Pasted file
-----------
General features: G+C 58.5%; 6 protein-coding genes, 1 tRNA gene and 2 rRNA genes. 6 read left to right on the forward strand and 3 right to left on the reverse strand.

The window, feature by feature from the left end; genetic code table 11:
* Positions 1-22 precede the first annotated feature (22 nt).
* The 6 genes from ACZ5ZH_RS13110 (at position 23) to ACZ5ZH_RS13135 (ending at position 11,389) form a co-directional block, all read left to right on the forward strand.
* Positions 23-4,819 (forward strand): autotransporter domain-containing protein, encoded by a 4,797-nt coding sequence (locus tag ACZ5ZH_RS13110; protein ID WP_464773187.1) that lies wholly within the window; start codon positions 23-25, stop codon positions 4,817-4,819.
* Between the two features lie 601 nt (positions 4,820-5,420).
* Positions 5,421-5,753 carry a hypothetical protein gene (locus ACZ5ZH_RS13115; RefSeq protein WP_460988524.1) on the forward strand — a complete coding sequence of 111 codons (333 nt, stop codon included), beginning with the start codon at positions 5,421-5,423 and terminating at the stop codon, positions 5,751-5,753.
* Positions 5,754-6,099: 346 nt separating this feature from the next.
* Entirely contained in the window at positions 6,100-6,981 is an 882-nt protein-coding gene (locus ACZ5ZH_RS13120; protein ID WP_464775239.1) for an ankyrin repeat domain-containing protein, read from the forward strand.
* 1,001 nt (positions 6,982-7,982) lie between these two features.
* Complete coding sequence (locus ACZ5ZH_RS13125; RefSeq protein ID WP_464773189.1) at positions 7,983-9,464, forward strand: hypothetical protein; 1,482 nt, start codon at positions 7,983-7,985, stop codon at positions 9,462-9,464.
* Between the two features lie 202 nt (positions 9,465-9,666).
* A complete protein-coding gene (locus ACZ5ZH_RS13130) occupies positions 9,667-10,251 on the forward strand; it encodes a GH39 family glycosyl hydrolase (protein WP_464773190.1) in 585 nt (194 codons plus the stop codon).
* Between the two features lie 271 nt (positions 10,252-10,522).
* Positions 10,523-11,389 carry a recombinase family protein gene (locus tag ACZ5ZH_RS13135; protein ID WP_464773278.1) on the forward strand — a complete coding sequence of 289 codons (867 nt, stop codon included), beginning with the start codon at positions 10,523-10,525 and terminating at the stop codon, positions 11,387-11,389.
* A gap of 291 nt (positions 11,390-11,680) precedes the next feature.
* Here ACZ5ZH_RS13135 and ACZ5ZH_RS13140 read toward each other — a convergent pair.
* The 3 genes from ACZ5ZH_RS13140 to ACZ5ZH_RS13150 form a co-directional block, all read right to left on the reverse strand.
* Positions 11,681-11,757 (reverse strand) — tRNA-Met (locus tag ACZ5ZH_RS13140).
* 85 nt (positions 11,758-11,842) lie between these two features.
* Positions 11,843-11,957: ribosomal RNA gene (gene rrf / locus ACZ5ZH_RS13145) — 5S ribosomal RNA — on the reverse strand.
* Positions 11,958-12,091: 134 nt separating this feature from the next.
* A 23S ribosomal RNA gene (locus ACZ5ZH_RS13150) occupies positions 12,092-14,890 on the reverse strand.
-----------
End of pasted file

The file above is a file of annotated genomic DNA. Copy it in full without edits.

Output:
General features: G+C 58.5%; 6 protein-coding genes, 1 tRNA gene and 2 rRNA genes. 6 read left to right on the forward strand and 3 right to left on the reverse strand.

The window, feature by feature from the left end; genetic code table 11:
* Positions 1-22 precede the first annotated feature (22 nt).
* The 6 genes from ACZ5ZH_RS13110 (at position 23) to ACZ5ZH_RS13135 (ending at position 11,389) form a co-directional block, all read left to right on the forward strand.
* Positions 23-4,819 (forward strand): autotransporter domain-containing protein, encoded by a 4,797-nt coding sequence (locus tag ACZ5ZH_RS13110; protein ID WP_464773187.1) that lies wholly within the window; start codon positions 23-25, stop codon positions 4,817-4,819.
* Between the two features lie 601 nt (positions 4,820-5,420).
* Positions 5,421-5,753 carry a hypothetical protein gene (locus ACZ5ZH_RS13115; RefSeq protein WP_460988524.1) on the forward strand — a complete coding sequence of 111 codons (333 nt, stop codon included), beginning with the start codon at positions 5,421-5,423 and terminating at the stop codon, positions 5,751-5,753.
* Positions 5,754-6,099: 346 nt separating this feature from the next.
* Entirely contained in the window at positions 6,100-6,981 is an 882-nt protein-coding gene (locus ACZ5ZH_RS13120; protein ID WP_464775239.1) for an ankyrin repeat domain-containing protein, read from the forward strand.
* 1,001 nt (positions 6,982-7,982) lie between these two features.
* Complete coding sequence (locus ACZ5ZH_RS13125; RefSeq protein ID WP_464773189.1) at positions 7,983-9,464, forward strand: hypothetical protein; 1,482 nt, start codon at positions 7,983-7,985, stop codon at positions 9,462-9,464.
* Between the two features lie 202 nt (positions 9,465-9,666).
* A complete protein-coding gene (locus ACZ5ZH_RS13130) occupies positions 9,667-10,251 on the forward strand; it encodes a GH39 family glycosyl hydrolase (protein WP_464773190.1) in 585 nt (194 codons plus the stop codon).
* Between the two features lie 271 nt (positions 10,252-10,522).
* Positions 10,523-11,389 carry a recombinase family protein gene (locus tag ACZ5ZH_RS13135; protein ID WP_464773278.1) on the forward strand — a complete coding sequence of 289 codons (867 nt, stop codon included), beginning with the start codon at positions 10,523-10,525 and terminating at the stop codon, positions 11,387-11,389.
* A gap of 291 nt (positions 11,390-11,680) precedes the next feature.
* Here ACZ5ZH_RS13135 and ACZ5ZH_RS13140 read toward each other — a convergent pair.
* The 3 genes from ACZ5ZH_RS13140 to ACZ5ZH_RS13150 form a co-directional block, all read right to left on the reverse strand.
* Positions 11,681-11,757 (reverse strand) — tRNA-Met (locus tag ACZ5ZH_RS13140).
* 85 nt (positions 11,758-11,842) lie between these two features.
* Positions 11,843-11,957: ribosomal RNA gene (gene rrf / locus ACZ5ZH_RS13145) — 5S ribosomal RNA — on the reverse strand.
* Positions 11,958-12,091: 134 nt separating this feature from the next.
* A 23S ribosomal RNA gene (locus ACZ5ZH_RS13150) occupies positions 12,092-14,890 on the reverse strand.